in the races themselves. They are able to hire the best in the business
otherwise, broadly speaking, and the Steeds they tend to put into races
tend to do well. Fast, bold Steeds come from the Haital facilities, like
their own family.
Lish Tiir is extremely well known for loving Steeds. The ones she creates
may not always win, but they look good, are very healthy, and tend to
be sweet-tempered and good with people. She produces more in the way of
work Steeds than racers, and devotes equal amounts of time to grounded
Rachael's facilities are comparable to Morgontain's in their high-tech
aspects, she works with samples mainly, and when she can does so directly
instead of allowing anyone else to do it for her. She also trains Steeds
for high-dexterity moves, tight courses, and racing which requires more
Certain Areas and Cities also have well-known general benefits. In the
north of Imaa, the city of Mofto is a racing and breeding site with speed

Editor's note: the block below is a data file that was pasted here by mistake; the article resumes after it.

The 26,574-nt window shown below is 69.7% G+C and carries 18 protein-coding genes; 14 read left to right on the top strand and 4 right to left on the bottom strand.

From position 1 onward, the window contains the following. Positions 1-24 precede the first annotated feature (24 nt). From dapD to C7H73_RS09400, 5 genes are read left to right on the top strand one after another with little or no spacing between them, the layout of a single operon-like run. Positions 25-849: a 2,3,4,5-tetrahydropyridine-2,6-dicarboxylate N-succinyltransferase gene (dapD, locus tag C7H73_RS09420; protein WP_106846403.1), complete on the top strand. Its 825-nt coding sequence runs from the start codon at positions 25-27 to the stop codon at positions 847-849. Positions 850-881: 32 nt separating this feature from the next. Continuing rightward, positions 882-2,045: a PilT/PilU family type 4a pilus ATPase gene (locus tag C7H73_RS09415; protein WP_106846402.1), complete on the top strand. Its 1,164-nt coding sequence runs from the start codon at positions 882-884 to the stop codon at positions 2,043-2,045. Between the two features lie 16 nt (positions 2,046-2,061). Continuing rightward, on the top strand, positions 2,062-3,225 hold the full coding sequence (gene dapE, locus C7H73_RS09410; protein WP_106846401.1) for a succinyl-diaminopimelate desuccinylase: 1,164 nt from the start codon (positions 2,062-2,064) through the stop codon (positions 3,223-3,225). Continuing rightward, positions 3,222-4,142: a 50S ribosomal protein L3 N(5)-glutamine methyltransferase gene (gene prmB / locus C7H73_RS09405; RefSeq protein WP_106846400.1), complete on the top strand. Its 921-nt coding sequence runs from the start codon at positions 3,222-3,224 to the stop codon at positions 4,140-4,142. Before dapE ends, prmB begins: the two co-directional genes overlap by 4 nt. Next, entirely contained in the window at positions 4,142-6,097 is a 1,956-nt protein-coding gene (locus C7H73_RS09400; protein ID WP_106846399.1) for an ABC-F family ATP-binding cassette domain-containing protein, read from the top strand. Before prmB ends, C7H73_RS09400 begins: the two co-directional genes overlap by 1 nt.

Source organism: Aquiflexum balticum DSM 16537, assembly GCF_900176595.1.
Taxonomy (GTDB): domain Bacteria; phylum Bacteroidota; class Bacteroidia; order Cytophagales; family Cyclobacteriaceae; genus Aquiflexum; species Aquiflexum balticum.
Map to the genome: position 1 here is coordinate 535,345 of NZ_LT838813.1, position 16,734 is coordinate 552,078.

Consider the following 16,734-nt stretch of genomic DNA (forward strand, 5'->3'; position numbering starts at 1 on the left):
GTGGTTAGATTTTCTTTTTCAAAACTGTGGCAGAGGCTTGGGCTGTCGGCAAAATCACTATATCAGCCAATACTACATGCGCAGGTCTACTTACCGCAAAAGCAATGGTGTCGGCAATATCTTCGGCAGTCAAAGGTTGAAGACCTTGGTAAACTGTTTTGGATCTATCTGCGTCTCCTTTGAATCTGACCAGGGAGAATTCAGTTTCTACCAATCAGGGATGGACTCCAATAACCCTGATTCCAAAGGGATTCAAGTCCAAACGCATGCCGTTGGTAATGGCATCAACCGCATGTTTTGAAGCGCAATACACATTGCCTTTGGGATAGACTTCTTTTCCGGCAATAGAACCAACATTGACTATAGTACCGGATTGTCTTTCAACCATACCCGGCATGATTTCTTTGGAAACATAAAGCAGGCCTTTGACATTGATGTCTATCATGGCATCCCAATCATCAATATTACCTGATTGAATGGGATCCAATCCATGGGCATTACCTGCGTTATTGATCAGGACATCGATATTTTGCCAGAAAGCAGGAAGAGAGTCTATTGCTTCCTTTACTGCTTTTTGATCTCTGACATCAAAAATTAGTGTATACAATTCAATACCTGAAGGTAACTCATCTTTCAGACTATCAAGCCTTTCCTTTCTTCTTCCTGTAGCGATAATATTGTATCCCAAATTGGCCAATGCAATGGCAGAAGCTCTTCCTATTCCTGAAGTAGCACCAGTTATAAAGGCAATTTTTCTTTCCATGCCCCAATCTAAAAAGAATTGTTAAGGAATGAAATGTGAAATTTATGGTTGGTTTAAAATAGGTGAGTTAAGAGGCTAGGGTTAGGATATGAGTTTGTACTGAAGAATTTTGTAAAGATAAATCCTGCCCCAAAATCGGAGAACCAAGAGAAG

as the main course. On the east coast, Emnta is "a Steed Paradise".
Mostly the betting and racing aspects, but the land is healthy and good
for grazing. In the badlands north of Emnta is Dre, not the nicest of
places in general but the race training is already providing excellent
high-danger conditions and surely the zone will be included in future
circuit choices. In Difar, J'ren is a good place for obstical racing,
low-flight and even grounded-marsh races. Up in the central Difar area,
Geses is the locale for the yearly Steed Championship races, which lead
directly into the Grand Championships which occur once every ten years.
t. Pukaet in the southern areas of Difar is excellent for the fully aerial
and long-distance races, since the landscape is largely flat or very slightly
hilly. In the central scrublands, Quman is an excellent land to Breed
and keep Steeds. The health of Steeds bred there is considered top-quality.
Vimit, still in Difar, is an all around racing town. All sorts of racing
and levels of challenge are available there, and for many age groups.
Zogan has aspirations, but has not yet established itself as a racing
- Race Courses individually follow-